One of Joe’s ex-comrades, from the print and publishing world, told me: “Joe’s saving grace, as far as I and a lot of other people are concerned, is the vast amount of unselfseeking and very hard work he put in for the trade union movement at all levels. He was exceedingly good at it, and left his mark in getting a lot of people’s wages and work conditions upgraded and setting a pattern for employer negotiations that still continues. Like others, I certainly learnt a lot from him.”

At the party celebrating Joe’s seventy-eighth birthday, there was a Labour councillor, who as a youth had argued long and loud with him, an old Anarchist friend, several Class War activists, and members of his own group. He received with a wry smile my ‘birthday present’, a copy of the Draft Manifesto for a New Workers Party of April 1957. Another time, a different dream. He said: “You sod!”

Ernest Rogers



1. The number of working days lost through industrial disputes from VE Day to the end of September 1949 was approximately 10.25 million, as compared with nearly 170 million in the corresponding period after the 1914-18 war (Minister of Labour Mr Isaacs, in a written answer on 20 October, in the House of Commons, Keesing’s Contemporary Archives, 1950, p.10332). The average increase in weekly wage rates in 1949 was smaller than in any year since 1939. There was a rise of 2 per cent in wages and a rise of 4 per cent in prices (Ibid., p.10595).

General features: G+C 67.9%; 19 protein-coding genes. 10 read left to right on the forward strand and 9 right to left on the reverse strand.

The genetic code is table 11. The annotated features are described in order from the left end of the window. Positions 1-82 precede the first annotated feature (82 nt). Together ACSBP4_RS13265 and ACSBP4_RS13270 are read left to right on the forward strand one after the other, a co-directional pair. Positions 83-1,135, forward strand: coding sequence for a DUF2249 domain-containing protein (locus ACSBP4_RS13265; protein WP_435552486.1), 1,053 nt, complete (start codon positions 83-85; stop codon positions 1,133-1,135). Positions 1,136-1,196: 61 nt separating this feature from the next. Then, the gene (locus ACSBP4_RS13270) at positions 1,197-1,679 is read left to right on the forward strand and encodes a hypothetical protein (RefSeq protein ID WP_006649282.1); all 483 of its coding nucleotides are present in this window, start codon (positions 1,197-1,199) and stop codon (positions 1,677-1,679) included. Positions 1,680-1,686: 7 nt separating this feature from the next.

2. “Between 1945 and 1983 Labour governments called in the military 21 times and Tory governments 15 times.” (Peter Hain, Political Strikes, p.154).

3. See R.H. Crossman’s letter in the New Statesman, 31 May 1963, in which he reveals the methods Attlee used to conceal the production of the Bomb and how the decision to produce it was first disclosed, after the Labour government fell from office, by Sir Winston Churchill.

Editor’s note

This Joe Thomas should not be confused with the Trotskyist Joe Thomas, who predeceased him, who during this period had been a member of the Revolutionary Communist Party.

Al Richardson

Updated by ETOL: 18.7.2003